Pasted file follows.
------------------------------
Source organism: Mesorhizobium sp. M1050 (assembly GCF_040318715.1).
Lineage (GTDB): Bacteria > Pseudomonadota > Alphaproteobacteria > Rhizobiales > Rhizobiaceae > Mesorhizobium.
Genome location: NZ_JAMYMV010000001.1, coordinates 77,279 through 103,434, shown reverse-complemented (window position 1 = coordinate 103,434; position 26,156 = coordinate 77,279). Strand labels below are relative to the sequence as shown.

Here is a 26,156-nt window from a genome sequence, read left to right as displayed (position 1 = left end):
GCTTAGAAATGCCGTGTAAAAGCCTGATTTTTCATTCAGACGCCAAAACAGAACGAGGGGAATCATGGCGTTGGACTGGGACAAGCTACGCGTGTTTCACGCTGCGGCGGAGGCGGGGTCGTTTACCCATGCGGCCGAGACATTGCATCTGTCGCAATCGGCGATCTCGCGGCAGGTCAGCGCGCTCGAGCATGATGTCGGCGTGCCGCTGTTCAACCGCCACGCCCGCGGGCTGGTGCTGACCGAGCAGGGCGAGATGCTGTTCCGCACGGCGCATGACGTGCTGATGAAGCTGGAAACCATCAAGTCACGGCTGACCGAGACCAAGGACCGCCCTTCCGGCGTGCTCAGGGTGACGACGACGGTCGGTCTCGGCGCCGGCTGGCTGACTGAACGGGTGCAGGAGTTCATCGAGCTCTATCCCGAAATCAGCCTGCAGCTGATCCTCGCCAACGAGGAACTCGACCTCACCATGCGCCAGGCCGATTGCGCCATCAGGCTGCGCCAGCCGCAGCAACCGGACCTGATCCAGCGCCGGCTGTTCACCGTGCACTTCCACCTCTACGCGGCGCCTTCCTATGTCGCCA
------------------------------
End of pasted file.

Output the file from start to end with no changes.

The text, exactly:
Source organism: Mesorhizobium sp. M1050 (assembly GCF_040318715.1).
Lineage (GTDB): Bacteria > Pseudomonadota > Alphaproteobacteria > Rhizobiales > Rhizobiaceae > Mesorhizobium.
Genome location: NZ_JAMYMV010000001.1, coordinates 77,279 through 103,434, shown reverse-complemented (window position 1 = coordinate 103,434; position 26,156 = coordinate 77,279). Strand labels below are relative to the sequence as shown.

Here is a 26,156-nt window from a genome sequence, read left to right as displayed (position 1 = left end):
GCTTAGAAATGCCGTGTAAAAGCCTGATTTTTCATTCAGACGCCAAAACAGAACGAGGGGAATCATGGCGTTGGACTGGGACAAGCTACGCGTGTTTCACGCTGCGGCGGAGGCGGGGTCGTTTACCCATGCGGCCGAGACATTGCATCTGTCGCAATCGGCGATCTCGCGGCAGGTCAGCGCGCTCGAGCATGATGTCGGCGTGCCGCTGTTCAACCGCCACGCCCGCGGGCTGGTGCTGACCGAGCAGGGCGAGATGCTGTTCCGCACGGCGCATGACGTGCTGATGAAGCTGGAAACCATCAAGTCACGGCTGACCGAGACCAAGGACCGCCCTTCCGGCGTGCTCAGGGTGACGACGACGGTCGGTCTCGGCGCCGGCTGGCTGACTGAACGGGTGCAGGAGTTCATCGAGCTCTATCCCGAAATCAGCCTGCAGCTGATCCTCGCCAACGAGGAACTCGACCTCACCATGCGCCAGGCCGATTGCGCCATCAGGCTGCGCCAGCCGCAGCAACCGGACCTGATCCAGCGCCGGCTGTTCACCGTGCACTTCCACCTCTACGCGGCGCCTTCCTATGTCGCCA